Let's say your goal is to drop 30 pounds of body fat by the end of 2018. Don't just tell yourself that and call it good. Because here's what's going to happen. You're going to go to the gym and eat clean for a few weeks, and then you'll have one slip and you'll let it all go.
Break your goal down. You want to drop 30 pounds of body fat by the end of 2018? Awesome, that's fantastic and I'm all for it. But let's break things down even more. In order to reach that goal, there will be things you'll have to accomplish and be consistent at in order to get there. Those things are going to the gym, eating according to your goal, and perhaps supplementing if absolutely necessary. Keep some sort of log of what needs to get done each day, week, and month in order to get you to that goal. When you complete those things each day, give yourself your own type of red "X". Whether you make marks in a calendar, or keep some sort of journal, be aware of the small wins that you are having. Those small wins are the bricks that are going to lay the path to your goal.
Not only will those wins keep you on the path to your goal, but they'll keep you in a positive state, too. If you're not keeping track and registering victories in your mind, one small hiccup can send you stumbling. But if you see two weeks worth of "X"s and victories, and one blank day, you'll be much more inclined to put your head down and work to get the next "X" up there.
Along with noting your small wins, go into this year with a different mindset than you've had before.
Sh*t Will Hit the Fan
You may as well accept it now, because it's guaranteed to happen. Accepting this will be a complete game changer for you this year.
As I mentioned before, I loved pitching because I could live one pitch at a time. Once that ball left my hand, I could be calm knowing that I did all I could in that moment. Did that mean that the ball always hit the glove where I wanted to? Of course not. Does that mean I struck everyone out since I worked to do my best with every pitch? Of course not.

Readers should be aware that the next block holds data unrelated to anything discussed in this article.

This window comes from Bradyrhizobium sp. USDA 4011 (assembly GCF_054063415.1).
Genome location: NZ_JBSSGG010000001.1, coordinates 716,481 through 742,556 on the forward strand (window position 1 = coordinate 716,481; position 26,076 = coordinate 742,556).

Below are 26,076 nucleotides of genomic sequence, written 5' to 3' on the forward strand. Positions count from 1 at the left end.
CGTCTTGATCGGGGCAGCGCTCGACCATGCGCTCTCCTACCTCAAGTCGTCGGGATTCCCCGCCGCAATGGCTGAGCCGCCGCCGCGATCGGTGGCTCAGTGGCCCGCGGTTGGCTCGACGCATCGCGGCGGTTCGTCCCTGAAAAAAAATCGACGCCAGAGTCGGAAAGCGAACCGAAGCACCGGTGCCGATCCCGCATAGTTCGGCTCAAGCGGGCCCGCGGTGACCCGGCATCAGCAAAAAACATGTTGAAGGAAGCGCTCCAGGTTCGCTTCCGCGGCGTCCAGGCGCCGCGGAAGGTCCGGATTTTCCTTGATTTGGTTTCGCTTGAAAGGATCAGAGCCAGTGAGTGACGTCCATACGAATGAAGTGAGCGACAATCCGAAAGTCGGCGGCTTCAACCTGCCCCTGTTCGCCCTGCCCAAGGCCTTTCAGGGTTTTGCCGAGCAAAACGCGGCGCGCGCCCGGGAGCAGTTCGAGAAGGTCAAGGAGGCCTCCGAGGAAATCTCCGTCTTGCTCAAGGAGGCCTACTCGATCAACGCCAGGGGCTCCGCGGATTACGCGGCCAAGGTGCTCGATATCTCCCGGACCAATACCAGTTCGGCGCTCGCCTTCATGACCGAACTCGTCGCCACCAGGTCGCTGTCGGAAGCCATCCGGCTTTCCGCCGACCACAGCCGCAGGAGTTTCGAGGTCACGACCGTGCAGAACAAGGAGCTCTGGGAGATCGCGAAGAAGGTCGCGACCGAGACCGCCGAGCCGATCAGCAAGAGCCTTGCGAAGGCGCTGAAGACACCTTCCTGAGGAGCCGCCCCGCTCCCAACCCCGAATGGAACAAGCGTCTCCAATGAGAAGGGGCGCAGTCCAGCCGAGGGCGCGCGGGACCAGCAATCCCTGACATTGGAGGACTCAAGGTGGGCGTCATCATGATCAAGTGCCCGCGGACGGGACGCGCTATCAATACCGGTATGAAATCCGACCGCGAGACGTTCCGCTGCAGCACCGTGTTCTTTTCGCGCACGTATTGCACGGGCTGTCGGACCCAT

It meant that once the ball left my hand, I couldn't think about it anymore. Whether that pitch got us a win on a strikeout, or a loss on a walk off home run, I had to let it go, keep my head down, and get ready for the next pitch.
There were days that this happened in practice too. I practiced, practiced, and practiced. Pitches went too far left, right, up, and down. Pitches hit the ground. I messed up some days. But that was ok. Why? I lived one pitch, one job, one day at a time.
Change it Up, Don't Give it Up
When I write that "X" on my calendar, that's my way of telling myself that I accomplished what I set out to accomplish. It tells me that I did my job for that day. I did what I asked of myself. When that happens, and the items that I'm executing properly line up with my vision, reward usually comes soon enough.
But sometimes it doesn't work out that way! It may not mean that results show right away. In fact, there have been times where weeks of red marks are on my calendar, and I didn't see any reward or results. But that was always fine with me. Why?
It's fine because it tells me one thing. It tells me that it's time to change it up, not time to give it up.
Since I live one day, one task, one pitch at a time, I never question that my effort is useless. I only find myself questioning the items in the "Execute" section of my list. Having said that, my failures are not a reflection of my work ethic or consistency, and they're not a reflection of who I am as a person, either.
Neither are yours. If you have small goals to execute each day, you won't be in question of your efforts. You won't be in question of whether you can or can't. You won't be in question of your value as a human being, either. The only thing you'll be in question of is the items you are executing. And those are easy to change.
The difference between success and failure in your big goal is no longer a matter of whether or not you think you can do something, it's a matter of whether or not you're willing to find out what works.
So as you go into this new year, find your goal and put a system in place for yourself. Give yourself a way to track the small victories. Give yourself a way to see the value of your efforts, and give yourself the opportunity to explore new concepts.
Thanks For Reading!
Thank you for taking time out of your day to hear what I have to say. I truly appreciate it. No matter where you're at along your health and fitness journey, remember that you've got a guy. I'm here to help you take that next step, regardless of what that might look like. From a simple note of encouragement to completely tailored coaching, I'm here for ya. God bless.
About the Author
Adam is a fitness professional, Chipotle fanatic, and cookie enthusiast based in Fort Collins, CO. After hanging up the baseball cleats, he found a strong interest in the human body and how it performs. Since then, Adam has been transforming lives through fitness in a fun and encouraging atmosphere.
As an ACE CPT and Fitness Nutrition Specialist, he's constantly moved to helped people improve in all walks of life. If you're interested in hiring Adam as your coach, fill out an application here.